The role of visual content in SEO is bigger than many marketers fully understand. It’s widely accepted that Google prefers content which includes visuals and we know it makes things more engaging for users. This has a knock-on effect with other SEO signals like time on site, bounce rate and shares.
Sadly, this only counts if you optimise your visuals for search engines to interpret these signals correctly. Chances are you’re paying good money to produce those images and videos so it would be a waste to settle for anything less than the best performance.
To give you an idea what it takes to optimise images for search, here’s a run through of some key steps you should be taking.
Too many publishers get off to a poor start by choosing weak images to support their content. Yes, Google favours pages that include images, but not as much as it likes pages that demonstrate strong engagement factors.
Which means your images need to contribute to this engagement by being relevant and contributing something to the page.
Optimising images for the web is something of a balancing act. The larger your image files are, the longer they’ll take to load and page speed is an important UX and ranking factor you need to manage.
The balance you need to find is reducing your file sizes as much as possible with the minimum impact on image quality. Smaller sizes also mean less detail – especially on larger displays – so you’ll have to find the best compromise.
You can optimise your images for the web with most photo editing software (like Photoshop) and there are plenty of WordPress plugins that simplify the process, too.
Make your image file names as concise and descriptive as possible. This helps search engines interpret their relevance to your content and rank them individually in Google Images.
This also makes your images easier for screen readers to interpret them and easier for you to manage in general.
This is one of the most important steps for optimising images for search engines. Aside from giving Google and other search engines additional context about your images, they play a number of important UX roles:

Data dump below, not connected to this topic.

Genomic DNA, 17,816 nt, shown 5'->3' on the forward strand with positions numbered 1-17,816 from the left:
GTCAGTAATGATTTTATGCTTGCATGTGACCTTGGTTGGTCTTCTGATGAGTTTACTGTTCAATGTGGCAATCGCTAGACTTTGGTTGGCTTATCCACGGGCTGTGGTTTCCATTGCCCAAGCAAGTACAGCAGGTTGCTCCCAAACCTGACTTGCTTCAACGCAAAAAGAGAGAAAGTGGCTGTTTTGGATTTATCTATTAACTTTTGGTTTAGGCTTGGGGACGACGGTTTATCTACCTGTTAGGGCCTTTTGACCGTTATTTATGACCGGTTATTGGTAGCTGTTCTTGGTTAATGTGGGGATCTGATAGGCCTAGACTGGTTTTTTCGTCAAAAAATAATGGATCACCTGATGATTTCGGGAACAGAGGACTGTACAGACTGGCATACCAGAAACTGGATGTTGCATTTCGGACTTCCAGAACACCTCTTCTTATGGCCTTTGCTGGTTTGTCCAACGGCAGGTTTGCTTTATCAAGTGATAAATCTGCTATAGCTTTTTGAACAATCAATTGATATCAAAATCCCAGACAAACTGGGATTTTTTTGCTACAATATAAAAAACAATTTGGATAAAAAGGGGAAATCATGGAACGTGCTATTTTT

These may sound like small details, but Google appreciates how important they can be for users. Again, the key is to make these as descriptive as possible and provide as much context as you can. If it’s appropriate to include your main keyword, then go for it – but don’t force them in.
Context is the main thing here. Search engines want to know your image is relevant to the topic(s) on your page and many users will appreciate the additional information.
It’s not only a sitemap of your pages Google wants; the search engine also expects an image sitemap from you. These provide the search engine with more information about your images, making it easier to crawl and rank them in results.
Social sharing can be a great way to get your visual content circulating the web. The most popular approach is to implement “Pin It” buttons for Pinterest, allowing users to instantly add it to their feed. There are plenty of social sharing plugins (WordPress, jQuery, etc.) for the other networks and you can always develop your own, if you have the resources.
Just keep in mind that social sharing will also add to page loading times and not all plugins will be optimised for speed. Also consider how suitable your images are for social media. Screenshots of software dashboards might not generate enough shares to justify social sharing features.
Google is never short of advice when it comes to optimising for search and image optimisation is no exception. Here are some tips from the tech giant itself:
That’s it for our section on optimising images for search. Depending on the kind of content you publish, you could have a much longer optimisation list than the one we’ve covered here today. For example, if you’re publishing a lot of infographics, you’ll need to think about how to provide context for all that text embedded in them. Likewise, large retailers have to think about optimising extensive catalogues of images for multiple devices and channels (eg: Google Shopping).
So don’t take this as a comprehensive list of image optimisation and more importantly, feel free get in touch with our SEO team if you think you might need more than the points we’ve covered today.
Once again, Google likes to see video content on pages but it wants to know they’re relevant and engaging. In this sense, optimising your videos for search is similar to optimising images – but the actual process is different in a number of ways.
Transcripts couldn’t be more important for video content. Search engines can’t watch your videos, but providing crawlable transcripts gives them the context they need to rank your videos.